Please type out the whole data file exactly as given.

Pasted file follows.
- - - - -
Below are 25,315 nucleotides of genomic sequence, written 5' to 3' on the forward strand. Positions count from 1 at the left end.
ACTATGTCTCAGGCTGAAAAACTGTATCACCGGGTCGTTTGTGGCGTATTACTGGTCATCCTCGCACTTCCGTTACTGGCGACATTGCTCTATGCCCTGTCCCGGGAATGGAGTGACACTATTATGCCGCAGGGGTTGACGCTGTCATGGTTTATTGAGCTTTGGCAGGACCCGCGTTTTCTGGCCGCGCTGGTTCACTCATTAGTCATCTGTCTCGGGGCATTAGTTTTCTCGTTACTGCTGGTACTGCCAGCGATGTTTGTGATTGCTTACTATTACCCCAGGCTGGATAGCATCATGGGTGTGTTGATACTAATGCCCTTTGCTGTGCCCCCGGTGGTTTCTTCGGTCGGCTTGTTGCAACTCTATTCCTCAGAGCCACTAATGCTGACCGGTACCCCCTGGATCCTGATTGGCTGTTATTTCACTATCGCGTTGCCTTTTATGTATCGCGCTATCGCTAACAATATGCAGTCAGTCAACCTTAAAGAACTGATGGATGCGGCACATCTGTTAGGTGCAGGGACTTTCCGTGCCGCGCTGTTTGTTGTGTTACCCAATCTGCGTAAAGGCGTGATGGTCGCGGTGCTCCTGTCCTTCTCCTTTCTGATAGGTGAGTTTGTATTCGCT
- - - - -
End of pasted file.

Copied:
Below are 25,315 nucleotides of genomic sequence, written 5' to 3' on the forward strand. Positions count from 1 at the left end.
ACTATGTCTCAGGCTGAAAAACTGTATCACCGGGTCGTTTGTGGCGTATTACTGGTCATCCTCGCACTTCCGTTACTGGCGACATTGCTCTATGCCCTGTCCCGGGAATGGAGTGACACTATTATGCCGCAGGGGTTGACGCTGTCATGGTTTATTGAGCTTTGGCAGGACCCGCGTTTTCTGGCCGCGCTGGTTCACTCATTAGTCATCTGTCTCGGGGCATTAGTTTTCTCGTTACTGCTGGTACTGCCAGCGATGTTTGTGATTGCTTACTATTACCCCAGGCTGGATAGCATCATGGGTGTGTTGATACTAATGCCCTTTGCTGTGCCCCCGGTGGTTTCTTCGGTCGGCTTGTTGCAACTCTATTCCTCAGAGCCACTAATGCTGACCGGTACCCCCTGGATCCTGATTGGCTGTTATTTCACTATCGCGTTGCCTTTTATGTATCGCGCTATCGCTAACAATATGCAGTCAGTCAACCTTAAAGAACTGATGGATGCGGCACATCTGTTAGGTGCAGGGACTTTCCGTGCCGCGCTGTTTGTTGTGTTACCCAATCTGCGTAAAGGCGTGATGGTCGCGGTGCTCCTGTCCTTCTCCTTTCTGATAGGTGAGTTTGTATTCGCT